“Education is not a product. The students are not customers. The professors are not tools. The university is not a factory,” declare signs taped to faculty office doors in the Christopher Collins Classroom Center.
We all want to believe this, but the evidence around us shows we can’t. And this means that students how have to start taking a much more active role in shaping the future of Wisconsin.
Budget cuts for fiscal year 2019 are forcing faculty and administration to examine majors and departments based on objective numerical data.
This objective view seems to be hitting humanities departments especially hard as enrollment in these departments has been declining across the country.
In response to declining enrollment, humanities departments are fighting to make themselves relevant to students who often favor majors with a more narrow and direct career outcome.
In objective, numerical data, one number that is on the humanities side is cost. Humanities professors can be hired cheaper, and course materials are often books supplied by the students.
That being said, there is a symbiotic relationship between all departments and colleges. Majors outside of the College of Letters and Science fulfilling the general education requirements help to fill seats and keep a wide-variety of courses open for students in the college.
Eric Yonke, Dean of the College of Letters and Science, is in charge of overseeing budget cuts within the COLS.
“Faculty in the humanities tend to get a bit frustrated because they know that they do cost less and it’s not the same,” Yonke said. “Everybody inputs into the big pot, you know the tuition pot and then it is dispersed out.”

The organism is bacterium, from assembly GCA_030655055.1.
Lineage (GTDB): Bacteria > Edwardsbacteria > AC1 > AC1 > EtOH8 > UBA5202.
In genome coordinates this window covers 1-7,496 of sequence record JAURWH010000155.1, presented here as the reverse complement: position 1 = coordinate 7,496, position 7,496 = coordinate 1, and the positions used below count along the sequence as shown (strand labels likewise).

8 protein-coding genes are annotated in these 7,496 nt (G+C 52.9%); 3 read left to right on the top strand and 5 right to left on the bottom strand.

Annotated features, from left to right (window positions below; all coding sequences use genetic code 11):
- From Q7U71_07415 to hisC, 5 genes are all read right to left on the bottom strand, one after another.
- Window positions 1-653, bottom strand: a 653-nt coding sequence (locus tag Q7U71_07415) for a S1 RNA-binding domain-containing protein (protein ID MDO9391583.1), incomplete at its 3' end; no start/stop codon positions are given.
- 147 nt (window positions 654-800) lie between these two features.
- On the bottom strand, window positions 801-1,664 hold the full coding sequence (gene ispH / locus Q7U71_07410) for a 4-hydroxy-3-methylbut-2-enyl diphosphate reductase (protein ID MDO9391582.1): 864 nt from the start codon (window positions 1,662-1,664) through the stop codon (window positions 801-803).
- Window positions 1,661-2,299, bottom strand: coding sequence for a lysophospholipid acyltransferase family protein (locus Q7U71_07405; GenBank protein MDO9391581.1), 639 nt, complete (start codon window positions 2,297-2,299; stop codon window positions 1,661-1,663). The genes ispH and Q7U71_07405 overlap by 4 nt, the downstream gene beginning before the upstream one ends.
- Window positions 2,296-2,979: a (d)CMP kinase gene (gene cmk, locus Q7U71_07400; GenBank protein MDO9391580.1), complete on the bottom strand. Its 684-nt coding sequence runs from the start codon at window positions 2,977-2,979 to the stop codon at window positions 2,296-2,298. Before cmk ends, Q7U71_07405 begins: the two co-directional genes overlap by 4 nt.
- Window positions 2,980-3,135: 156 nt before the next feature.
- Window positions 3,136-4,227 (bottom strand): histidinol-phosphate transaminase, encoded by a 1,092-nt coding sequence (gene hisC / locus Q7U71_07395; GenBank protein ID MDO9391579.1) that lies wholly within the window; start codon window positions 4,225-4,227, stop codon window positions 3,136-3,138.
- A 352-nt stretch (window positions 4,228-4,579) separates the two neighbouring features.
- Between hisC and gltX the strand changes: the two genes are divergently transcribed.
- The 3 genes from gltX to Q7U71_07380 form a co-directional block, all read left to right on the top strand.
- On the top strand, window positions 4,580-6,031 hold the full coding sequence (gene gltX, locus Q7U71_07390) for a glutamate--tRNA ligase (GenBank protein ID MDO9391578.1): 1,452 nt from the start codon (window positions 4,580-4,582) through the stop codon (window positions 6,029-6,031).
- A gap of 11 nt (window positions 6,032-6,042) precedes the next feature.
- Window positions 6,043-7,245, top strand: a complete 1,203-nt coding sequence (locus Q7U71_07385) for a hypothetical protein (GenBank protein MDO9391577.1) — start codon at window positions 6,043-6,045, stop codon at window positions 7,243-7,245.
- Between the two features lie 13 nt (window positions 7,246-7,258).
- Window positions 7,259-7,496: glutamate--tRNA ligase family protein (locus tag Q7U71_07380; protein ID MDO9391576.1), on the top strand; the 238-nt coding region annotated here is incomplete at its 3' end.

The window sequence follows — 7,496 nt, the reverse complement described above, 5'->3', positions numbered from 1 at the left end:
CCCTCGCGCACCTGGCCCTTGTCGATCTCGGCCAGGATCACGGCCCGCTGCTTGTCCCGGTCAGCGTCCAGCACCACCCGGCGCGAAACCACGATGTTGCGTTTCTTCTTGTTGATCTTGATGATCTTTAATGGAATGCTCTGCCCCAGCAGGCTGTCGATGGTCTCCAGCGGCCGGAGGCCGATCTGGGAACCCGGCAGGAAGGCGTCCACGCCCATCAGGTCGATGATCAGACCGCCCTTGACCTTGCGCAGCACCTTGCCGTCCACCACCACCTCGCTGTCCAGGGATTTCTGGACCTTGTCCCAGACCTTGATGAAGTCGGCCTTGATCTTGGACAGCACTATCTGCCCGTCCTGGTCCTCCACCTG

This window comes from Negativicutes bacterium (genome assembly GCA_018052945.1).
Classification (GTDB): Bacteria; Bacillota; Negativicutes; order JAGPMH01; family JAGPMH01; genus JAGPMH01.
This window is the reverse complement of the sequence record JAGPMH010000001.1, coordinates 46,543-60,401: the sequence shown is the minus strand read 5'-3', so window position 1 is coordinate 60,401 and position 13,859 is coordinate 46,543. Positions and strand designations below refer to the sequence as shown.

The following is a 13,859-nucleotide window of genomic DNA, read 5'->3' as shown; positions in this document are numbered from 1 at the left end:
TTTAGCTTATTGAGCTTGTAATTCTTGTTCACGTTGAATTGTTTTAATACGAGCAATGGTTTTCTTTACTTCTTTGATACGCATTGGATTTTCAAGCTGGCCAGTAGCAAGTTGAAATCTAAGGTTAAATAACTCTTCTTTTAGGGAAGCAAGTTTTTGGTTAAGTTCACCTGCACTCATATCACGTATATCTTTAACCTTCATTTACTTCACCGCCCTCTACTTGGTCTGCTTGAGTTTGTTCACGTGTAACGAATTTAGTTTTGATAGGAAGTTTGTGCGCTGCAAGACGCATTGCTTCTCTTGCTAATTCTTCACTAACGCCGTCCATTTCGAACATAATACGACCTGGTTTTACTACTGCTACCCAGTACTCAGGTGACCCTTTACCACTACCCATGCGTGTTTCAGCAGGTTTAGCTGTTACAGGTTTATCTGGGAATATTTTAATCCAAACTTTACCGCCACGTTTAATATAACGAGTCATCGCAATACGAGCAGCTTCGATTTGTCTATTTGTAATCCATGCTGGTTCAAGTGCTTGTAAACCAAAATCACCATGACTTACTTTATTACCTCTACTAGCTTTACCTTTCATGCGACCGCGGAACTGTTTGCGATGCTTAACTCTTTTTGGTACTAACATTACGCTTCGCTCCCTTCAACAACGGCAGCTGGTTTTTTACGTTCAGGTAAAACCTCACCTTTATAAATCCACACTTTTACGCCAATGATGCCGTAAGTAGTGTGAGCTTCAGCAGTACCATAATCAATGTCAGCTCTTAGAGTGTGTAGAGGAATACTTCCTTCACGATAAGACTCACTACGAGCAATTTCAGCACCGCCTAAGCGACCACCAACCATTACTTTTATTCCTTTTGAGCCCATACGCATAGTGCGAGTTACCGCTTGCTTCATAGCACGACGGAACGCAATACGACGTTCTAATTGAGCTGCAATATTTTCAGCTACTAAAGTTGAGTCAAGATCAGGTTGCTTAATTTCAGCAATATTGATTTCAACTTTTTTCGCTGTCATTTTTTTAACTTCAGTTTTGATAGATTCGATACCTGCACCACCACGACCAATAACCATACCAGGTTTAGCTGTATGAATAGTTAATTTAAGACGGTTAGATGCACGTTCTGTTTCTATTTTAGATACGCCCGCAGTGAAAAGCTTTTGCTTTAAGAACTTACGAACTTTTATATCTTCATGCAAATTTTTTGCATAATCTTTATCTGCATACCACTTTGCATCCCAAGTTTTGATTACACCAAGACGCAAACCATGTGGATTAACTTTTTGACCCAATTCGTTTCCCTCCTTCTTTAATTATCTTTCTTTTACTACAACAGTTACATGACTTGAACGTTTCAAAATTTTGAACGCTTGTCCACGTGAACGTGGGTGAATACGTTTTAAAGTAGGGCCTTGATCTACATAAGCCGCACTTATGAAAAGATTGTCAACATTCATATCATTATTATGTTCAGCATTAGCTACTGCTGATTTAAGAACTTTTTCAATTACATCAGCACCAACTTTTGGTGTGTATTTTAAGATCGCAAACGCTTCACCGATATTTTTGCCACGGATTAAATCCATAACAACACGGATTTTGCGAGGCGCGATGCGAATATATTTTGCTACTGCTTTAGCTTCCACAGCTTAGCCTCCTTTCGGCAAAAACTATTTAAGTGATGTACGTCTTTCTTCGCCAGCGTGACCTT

Greg Summers, provost and vice chancellor of academic affairs, said, “We’re going to have to cut programs and by programs, I mean majors. There’s no way we’re going to have the same number of majors when we get through this restructuring.”
The prospect of eliminating majors is anxiety inducing for faculty across campus. And one way or another, by the end of this fiscal year, our university will be altered drastically.
So, how did we get here?
The current structural deficit these cuts are looking to correct is due in part to a 15 percent drop in enrollment, from over 9,600 students to one just under 8,200 this fall. Additionally, Wisconsin Legislature has frozen tuition for the past five years, and state support has also declined by 25 percent in the past four years alone.
Currently, state funding makes up only 13 percent of our universities entire operating budget and 36.5 percent of the GPR/Fee budget.
In contrast student tuition dollars make up 25.8 percent of the total budget and 63.5 percent of the GPR/Fee budget.
In addition to state funding and tuition, the total operating budget includes federal funds, other state agency funds and program revenue.
The GPR budget is 40 percent of the total and covers instruction, general operations, student services, academic support, physical plant, utilities student services and building amortization.
“Education is not a product.” But, if our university is going to be run like a business, students should have a bigger voice. The state is contributing to 13 percent of our total budget, but in some cases has 100 percent power in decision making.
The university exists for and because of us students. We should have a say in budget cuts. We can use our voice in Student Government, and by contacting state representatives and administration. Because at the end of the day, it’s our university.
Olivia De Valk